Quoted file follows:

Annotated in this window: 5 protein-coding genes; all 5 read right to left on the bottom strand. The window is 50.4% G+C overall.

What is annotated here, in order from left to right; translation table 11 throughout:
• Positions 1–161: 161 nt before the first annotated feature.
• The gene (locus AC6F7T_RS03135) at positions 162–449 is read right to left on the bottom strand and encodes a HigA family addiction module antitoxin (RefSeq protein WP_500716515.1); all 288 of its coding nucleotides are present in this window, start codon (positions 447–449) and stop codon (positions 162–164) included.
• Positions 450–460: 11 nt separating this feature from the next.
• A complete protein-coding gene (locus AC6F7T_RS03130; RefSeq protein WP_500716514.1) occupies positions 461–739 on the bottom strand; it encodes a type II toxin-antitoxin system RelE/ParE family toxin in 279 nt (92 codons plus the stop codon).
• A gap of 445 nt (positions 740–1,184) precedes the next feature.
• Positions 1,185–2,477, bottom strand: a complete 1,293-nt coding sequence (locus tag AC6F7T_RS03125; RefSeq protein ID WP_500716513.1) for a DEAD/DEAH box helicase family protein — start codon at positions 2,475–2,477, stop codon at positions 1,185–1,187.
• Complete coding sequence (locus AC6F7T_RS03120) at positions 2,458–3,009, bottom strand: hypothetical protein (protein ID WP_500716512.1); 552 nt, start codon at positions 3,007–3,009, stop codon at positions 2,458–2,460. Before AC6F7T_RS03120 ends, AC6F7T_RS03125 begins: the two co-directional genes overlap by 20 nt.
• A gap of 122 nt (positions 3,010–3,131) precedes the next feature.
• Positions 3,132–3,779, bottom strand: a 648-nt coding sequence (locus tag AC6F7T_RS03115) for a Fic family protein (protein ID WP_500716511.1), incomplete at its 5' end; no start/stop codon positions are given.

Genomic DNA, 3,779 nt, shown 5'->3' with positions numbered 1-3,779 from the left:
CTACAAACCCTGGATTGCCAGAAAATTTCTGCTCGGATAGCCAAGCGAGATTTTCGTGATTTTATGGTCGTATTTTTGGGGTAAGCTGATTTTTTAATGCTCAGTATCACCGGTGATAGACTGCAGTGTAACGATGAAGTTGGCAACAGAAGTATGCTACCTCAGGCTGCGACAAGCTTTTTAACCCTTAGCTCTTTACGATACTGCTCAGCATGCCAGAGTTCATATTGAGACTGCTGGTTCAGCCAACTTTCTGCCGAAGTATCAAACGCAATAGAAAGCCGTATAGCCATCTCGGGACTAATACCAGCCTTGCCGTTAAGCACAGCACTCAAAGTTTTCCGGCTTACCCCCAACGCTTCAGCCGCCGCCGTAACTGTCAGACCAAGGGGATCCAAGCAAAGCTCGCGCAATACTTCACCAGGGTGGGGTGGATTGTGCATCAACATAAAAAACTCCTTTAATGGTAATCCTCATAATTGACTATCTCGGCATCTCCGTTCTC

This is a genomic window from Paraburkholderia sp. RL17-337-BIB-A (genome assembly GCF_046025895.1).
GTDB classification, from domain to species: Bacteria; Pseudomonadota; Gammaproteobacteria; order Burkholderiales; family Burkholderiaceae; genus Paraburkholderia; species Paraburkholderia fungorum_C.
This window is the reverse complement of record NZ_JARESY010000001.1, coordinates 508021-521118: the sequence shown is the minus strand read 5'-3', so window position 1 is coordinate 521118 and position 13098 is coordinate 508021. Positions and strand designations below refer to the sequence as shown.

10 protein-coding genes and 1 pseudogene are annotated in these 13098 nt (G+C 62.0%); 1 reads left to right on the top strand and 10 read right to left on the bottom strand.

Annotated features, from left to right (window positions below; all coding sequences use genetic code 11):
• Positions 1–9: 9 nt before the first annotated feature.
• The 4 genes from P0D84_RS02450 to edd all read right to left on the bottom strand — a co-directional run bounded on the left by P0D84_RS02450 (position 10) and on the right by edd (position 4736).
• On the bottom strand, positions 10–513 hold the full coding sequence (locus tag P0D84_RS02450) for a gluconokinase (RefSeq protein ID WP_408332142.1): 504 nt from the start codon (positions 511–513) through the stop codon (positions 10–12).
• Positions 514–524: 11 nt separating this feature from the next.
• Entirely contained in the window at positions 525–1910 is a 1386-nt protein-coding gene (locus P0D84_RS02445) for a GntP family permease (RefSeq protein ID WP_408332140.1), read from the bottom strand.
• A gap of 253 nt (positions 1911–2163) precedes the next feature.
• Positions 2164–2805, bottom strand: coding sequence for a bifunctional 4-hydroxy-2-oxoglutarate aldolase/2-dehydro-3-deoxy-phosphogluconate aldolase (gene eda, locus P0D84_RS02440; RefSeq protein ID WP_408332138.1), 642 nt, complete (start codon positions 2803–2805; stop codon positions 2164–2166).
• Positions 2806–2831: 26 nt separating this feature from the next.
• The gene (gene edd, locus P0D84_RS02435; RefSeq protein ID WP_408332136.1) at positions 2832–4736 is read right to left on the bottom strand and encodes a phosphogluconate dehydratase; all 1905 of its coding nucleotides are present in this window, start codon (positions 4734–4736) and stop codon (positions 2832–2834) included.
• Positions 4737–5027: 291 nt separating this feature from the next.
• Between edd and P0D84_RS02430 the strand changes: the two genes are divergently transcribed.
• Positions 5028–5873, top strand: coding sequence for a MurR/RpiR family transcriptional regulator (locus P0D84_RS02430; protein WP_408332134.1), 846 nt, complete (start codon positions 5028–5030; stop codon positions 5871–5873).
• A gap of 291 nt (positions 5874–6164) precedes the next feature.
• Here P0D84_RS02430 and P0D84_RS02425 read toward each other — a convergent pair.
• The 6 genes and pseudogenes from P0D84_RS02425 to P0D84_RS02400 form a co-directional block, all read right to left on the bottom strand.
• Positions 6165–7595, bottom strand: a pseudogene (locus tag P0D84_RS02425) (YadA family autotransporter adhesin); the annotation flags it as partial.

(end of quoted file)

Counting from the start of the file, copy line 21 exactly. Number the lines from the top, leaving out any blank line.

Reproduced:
• On the bottom strand, positions 10–513 hold the full coding sequence (locus tag P0D84_RS02450) for a gluconokinase (RefSeq protein ID WP_408332142.1): 504 nt from the start codon (positions 511–513) through the stop codon (positions 10–12).